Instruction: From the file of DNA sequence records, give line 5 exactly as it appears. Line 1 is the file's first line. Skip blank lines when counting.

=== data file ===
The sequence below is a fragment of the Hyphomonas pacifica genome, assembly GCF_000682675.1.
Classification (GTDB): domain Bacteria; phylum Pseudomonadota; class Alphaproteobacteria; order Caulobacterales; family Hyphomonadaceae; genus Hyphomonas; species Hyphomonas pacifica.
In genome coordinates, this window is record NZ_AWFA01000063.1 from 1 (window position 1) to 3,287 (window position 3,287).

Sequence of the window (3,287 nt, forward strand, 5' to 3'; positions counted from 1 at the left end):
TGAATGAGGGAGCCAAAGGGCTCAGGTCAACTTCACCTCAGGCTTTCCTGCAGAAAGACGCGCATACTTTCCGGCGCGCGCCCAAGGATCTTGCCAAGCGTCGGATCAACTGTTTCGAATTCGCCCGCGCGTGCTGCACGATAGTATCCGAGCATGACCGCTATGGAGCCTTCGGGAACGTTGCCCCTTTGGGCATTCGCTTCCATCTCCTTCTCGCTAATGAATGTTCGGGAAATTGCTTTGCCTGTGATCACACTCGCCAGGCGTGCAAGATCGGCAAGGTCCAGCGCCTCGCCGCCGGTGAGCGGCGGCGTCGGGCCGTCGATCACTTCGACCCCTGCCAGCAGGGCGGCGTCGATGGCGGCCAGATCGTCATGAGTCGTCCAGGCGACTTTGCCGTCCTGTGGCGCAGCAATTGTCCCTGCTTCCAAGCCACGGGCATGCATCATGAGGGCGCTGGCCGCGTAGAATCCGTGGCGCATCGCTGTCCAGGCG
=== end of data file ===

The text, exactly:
TGAATGAGGGAGCCAAAGGGCTCAGGTCAACTTCACCTCAGGCTTTCCTGCAGAAAGACGCGCATACTTTCCGGCGCGCGCCCAAGGATCTTGCCAAGCGTCGGATCAACTGTTTCGAATTCGCCCGCGCGTGCTGCACGATAGTATCCGAGCATGACCGCTATGGAGCCTTCGGGAACGTTGCCCCTTTGGGCATTCGCTTCCATCTCCTTCTCGCTAATGAATGTTCGGGAAATTGCTTTGCCTGTGATCACACTCGCCAGGCGTGCAAGATCGGCAAGGTCCAGCGCCTCGCCGCCGGTGAGCGGCGGCGTCGGGCCGTCGATCACTTCGACCCCTGCCAGCAGGGCGGCGTCGATGGCGGCCAGATCGTCATGAGTCGTCCAGGCGACTTTGCCGTCCTGTGGCGCAGCAATTGTCCCTGCTTCCAAGCCACGGGCATGCATCATGAGGGCGCTGGCCGCGTAGAATCCGTGGCGCATCGCTGTCCAGGCG